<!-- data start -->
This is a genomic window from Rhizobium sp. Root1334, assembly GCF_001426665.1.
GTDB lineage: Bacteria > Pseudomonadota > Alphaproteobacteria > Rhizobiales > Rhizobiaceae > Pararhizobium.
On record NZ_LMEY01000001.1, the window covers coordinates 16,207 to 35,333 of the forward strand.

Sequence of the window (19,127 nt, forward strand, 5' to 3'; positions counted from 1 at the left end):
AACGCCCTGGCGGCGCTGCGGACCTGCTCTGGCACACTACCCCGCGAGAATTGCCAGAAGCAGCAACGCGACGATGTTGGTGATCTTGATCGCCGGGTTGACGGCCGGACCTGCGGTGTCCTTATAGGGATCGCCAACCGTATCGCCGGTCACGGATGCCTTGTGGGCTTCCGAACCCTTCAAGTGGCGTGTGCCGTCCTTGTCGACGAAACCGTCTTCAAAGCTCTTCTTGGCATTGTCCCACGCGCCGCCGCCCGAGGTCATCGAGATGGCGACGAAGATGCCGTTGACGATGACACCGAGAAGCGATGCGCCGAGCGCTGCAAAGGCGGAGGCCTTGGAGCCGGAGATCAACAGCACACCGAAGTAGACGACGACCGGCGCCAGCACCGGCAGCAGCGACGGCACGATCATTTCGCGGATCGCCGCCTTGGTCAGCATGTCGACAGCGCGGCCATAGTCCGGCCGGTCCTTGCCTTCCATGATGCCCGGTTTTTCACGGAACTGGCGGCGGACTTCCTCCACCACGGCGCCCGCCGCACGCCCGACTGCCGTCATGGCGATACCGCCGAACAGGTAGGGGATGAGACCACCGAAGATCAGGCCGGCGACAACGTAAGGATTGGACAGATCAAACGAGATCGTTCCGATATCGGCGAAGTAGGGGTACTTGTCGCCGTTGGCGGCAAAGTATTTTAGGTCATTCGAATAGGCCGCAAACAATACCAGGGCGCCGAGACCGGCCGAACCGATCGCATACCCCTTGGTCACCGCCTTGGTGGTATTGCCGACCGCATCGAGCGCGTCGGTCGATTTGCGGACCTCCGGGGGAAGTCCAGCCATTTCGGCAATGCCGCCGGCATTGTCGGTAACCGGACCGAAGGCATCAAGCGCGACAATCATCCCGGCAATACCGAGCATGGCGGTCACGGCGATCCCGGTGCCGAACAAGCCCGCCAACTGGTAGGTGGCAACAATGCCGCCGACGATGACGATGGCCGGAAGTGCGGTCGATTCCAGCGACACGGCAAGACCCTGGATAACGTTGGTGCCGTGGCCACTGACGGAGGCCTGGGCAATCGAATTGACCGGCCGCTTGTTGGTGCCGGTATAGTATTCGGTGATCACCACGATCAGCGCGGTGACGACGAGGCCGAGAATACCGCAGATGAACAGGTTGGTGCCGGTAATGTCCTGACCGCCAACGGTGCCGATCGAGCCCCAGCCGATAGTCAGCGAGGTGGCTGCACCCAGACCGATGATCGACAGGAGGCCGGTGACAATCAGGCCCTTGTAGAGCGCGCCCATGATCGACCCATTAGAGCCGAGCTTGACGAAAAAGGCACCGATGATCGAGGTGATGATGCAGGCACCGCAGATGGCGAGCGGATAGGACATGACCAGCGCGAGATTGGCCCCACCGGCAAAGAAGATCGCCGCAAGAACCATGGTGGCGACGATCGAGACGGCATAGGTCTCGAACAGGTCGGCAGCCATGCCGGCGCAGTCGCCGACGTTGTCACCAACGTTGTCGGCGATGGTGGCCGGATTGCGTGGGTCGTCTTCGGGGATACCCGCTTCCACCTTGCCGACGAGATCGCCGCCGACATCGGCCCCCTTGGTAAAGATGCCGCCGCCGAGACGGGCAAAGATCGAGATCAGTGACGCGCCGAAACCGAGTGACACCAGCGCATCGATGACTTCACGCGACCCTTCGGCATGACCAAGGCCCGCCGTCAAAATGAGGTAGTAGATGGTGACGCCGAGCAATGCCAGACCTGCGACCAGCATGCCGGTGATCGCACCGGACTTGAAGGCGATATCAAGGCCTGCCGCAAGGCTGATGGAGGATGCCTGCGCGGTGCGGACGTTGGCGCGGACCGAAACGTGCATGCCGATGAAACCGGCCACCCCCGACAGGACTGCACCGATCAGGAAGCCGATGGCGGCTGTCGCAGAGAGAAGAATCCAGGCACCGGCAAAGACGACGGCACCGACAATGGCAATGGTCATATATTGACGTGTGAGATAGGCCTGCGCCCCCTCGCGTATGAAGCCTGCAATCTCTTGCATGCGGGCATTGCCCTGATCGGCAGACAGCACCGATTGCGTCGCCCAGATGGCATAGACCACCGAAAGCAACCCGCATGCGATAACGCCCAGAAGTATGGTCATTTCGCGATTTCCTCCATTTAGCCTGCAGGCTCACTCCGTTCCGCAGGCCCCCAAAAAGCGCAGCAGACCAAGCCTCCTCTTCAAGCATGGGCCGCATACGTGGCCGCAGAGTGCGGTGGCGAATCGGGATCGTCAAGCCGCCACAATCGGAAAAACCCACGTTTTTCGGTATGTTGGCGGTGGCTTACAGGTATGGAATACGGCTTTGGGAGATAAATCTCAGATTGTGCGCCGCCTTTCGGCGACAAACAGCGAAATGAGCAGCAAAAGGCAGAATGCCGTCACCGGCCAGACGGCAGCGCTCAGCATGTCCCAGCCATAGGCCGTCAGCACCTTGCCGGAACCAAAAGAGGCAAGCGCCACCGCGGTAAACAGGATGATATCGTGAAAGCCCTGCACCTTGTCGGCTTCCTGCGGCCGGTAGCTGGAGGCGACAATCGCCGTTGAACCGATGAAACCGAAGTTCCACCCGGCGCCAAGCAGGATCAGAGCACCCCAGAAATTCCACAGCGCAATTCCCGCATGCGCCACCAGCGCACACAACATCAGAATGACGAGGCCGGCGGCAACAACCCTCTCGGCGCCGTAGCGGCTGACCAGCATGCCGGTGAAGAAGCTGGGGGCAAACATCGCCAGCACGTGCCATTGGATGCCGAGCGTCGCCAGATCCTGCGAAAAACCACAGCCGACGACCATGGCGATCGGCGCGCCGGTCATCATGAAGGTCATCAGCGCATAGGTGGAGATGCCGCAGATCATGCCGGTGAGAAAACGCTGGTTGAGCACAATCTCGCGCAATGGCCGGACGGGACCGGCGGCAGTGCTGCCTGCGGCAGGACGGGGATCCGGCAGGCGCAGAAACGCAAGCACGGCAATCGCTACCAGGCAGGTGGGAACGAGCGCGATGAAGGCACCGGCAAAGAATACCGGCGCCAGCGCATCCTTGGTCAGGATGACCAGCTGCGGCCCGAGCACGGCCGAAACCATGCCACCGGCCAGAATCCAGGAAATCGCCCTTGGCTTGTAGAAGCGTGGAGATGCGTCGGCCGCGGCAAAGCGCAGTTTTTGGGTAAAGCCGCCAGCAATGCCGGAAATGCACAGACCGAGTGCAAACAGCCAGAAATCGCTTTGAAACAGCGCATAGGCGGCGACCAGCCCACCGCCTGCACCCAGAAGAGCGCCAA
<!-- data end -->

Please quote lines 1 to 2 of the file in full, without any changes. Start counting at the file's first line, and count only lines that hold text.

This is a genomic window from Rhizobium sp. Root1334, assembly GCF_001426665.1.
GTDB lineage: Bacteria > Pseudomonadota > Alphaproteobacteria > Rhizobiales > Rhizobiaceae > Pararhizobium.